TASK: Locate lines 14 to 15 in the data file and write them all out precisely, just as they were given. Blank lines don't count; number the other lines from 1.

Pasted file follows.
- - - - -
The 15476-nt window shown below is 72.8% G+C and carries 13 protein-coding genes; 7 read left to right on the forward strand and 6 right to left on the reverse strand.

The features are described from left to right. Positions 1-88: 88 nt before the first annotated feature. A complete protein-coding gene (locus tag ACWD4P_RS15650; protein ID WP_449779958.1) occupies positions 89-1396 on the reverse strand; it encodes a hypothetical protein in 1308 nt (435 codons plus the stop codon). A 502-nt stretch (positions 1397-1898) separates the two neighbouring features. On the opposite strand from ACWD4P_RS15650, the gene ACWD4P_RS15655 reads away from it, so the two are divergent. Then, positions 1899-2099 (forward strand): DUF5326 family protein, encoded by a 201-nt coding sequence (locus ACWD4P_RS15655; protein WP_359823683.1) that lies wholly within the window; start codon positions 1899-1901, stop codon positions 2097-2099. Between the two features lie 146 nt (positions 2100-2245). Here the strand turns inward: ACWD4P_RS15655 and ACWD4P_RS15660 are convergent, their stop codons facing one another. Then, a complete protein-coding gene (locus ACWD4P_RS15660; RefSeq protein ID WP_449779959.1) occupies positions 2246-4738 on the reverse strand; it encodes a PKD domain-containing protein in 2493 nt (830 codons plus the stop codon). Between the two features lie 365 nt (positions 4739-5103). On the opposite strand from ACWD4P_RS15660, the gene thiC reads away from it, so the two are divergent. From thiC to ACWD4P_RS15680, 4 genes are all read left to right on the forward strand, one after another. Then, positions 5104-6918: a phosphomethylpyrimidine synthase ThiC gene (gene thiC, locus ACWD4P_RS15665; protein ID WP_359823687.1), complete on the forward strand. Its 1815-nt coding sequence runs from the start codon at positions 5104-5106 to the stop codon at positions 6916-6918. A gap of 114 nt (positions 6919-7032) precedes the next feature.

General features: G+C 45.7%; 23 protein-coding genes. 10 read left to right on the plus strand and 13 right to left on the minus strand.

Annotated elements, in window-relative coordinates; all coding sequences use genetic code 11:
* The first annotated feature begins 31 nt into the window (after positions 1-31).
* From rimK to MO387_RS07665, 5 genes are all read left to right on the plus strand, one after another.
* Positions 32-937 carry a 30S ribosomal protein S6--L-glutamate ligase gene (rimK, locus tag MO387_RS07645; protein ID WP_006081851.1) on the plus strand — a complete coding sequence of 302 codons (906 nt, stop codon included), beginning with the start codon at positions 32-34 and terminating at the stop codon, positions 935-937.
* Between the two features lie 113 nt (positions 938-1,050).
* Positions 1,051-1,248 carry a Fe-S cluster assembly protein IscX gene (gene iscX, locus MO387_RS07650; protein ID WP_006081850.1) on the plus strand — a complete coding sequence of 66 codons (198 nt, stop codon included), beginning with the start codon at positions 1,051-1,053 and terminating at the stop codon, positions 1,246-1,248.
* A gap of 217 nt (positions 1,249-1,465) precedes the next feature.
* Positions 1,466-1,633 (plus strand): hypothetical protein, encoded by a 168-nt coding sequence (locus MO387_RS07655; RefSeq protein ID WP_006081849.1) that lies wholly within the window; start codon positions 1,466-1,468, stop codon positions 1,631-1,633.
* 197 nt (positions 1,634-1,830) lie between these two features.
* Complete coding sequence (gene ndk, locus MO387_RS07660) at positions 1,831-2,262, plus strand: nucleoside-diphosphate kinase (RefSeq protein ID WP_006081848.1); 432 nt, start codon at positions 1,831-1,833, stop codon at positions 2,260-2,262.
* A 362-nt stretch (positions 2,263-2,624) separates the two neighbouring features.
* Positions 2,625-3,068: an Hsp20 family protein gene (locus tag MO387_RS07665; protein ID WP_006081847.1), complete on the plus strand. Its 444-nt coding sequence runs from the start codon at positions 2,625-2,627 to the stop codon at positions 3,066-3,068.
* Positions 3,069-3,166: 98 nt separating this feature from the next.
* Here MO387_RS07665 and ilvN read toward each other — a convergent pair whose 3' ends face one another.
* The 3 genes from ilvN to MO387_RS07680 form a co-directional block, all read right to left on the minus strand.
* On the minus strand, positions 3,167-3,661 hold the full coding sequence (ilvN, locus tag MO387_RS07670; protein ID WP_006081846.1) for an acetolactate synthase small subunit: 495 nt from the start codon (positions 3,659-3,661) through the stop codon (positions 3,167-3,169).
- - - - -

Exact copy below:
* A 362-nt stretch (positions 2,263-2,624) separates the two neighbouring features.
* Positions 2,625-3,068: an Hsp20 family protein gene (locus tag MO387_RS07665; protein ID WP_006081847.1), complete on the plus strand. Its 444-nt coding sequence runs from the start codon at positions 2,625-2,627 to the stop codon at positions 3,066-3,068.